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Southern Wisconsin Cheesemakers' and Dairymen's Association / Proceedings of the ninth annual meeting of the Southern Wisconsin Cheesemakers' and Dairymen's Association held at Monroe, Wisconsin, Thursday and Friday, March 11 and 12, 1909
(1909)

Luchsinger, Thos.
Talk on Switzerland,   pp. 65-69 PDF (964.4 KB)


Page 67


SOtTHERN \WIS. CI I-:!l21\.A iJR's' & I)AIRvMiE. 's Ass'N.  X7
original Cantons, the Iinth and lUmlat from (Glarus an(I
Zuerich and the Emmlne.  Along those three named rivers
which drain the largest part of Switzerland an(l especially
on the Emine, the in(lustry in whose interest we are to(lay
assembled took its start in the grray an(l ancient times an(l
long before history mentione(l Hlelvetia or Switzerland
Swiss cheese was made for home consumption an(l later
on for market in those valleys. From the Emmentlhal, the
valley of the Emme, this cheese derived its specific name
but the other valleys as well were driven by nature to resort
to the same kind of work. The people living in those
narrow valleys between these stupendous hills an(l gigantic
mountains were there as now coml)elled to drive their herds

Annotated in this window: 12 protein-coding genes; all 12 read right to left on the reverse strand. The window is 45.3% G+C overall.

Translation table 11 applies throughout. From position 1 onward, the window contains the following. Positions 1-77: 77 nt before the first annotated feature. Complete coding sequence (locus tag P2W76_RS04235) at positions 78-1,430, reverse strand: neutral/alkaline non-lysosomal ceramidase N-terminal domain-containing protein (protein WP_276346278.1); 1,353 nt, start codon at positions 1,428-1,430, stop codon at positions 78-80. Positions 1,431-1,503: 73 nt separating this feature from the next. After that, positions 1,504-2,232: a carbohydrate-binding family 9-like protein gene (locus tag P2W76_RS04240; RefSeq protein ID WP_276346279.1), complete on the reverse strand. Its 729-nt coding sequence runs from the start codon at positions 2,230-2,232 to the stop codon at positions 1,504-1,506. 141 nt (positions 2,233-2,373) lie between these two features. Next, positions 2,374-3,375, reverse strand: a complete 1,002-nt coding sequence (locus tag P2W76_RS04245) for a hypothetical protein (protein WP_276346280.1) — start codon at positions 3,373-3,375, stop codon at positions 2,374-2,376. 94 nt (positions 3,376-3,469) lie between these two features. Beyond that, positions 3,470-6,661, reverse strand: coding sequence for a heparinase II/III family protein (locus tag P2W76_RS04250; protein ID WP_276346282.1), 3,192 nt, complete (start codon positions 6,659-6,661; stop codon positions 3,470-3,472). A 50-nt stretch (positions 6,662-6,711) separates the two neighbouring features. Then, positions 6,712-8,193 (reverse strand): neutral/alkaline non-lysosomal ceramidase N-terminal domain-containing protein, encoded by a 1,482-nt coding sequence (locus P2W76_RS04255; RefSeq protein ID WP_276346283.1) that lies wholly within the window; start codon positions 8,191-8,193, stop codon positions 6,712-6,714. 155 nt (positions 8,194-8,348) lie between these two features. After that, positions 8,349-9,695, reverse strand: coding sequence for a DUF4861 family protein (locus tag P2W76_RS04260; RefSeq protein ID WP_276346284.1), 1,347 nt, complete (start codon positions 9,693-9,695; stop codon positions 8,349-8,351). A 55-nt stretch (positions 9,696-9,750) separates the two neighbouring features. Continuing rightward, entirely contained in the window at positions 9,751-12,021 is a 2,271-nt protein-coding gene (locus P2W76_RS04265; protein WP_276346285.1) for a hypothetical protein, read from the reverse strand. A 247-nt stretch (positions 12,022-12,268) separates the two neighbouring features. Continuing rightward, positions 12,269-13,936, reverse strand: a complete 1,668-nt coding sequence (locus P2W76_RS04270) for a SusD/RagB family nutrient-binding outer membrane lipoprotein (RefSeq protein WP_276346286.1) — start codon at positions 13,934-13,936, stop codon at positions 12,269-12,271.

into the small patches of pastures in the thrifts and valleys
high up on the mountains to utilize the sweet grasses
growing there during the short summer months annd when
snow  again   commences to fall to    return  to their
home valley where they are housed and kept until the
warm rays of the spring sun agrain melts the snowF on
the Alpine pastures and getting rea(ly for a new season.
These rivers also furnish an inexhaustible source of water
power fed by the melting mountain snows atlnd rushing
in torrents down the narrow gorges and valleys until they
reach the lower level of Switzerland. Many are the ways
in which this power is utilized and the spinning an(l
weaving machines put in motion by them gives employment
to many thousands of people who otherwise would not
know how to gain a livelihood.
Another and at this time perhaps the greatest sources
of income of the Swiss people is the large number of
tourists who come annually from all parts of the world.
The Englih, American, Russian and all other people echo
are seeing Europe would not be satisfiedl if they had not
spent some of their sovereigns, eagles and roubles in and
among the splendid hotels and pensions of Switzerland
which has not been unap)tly called one great hotel and
sanatorium  on account of the inntvnl rable places where


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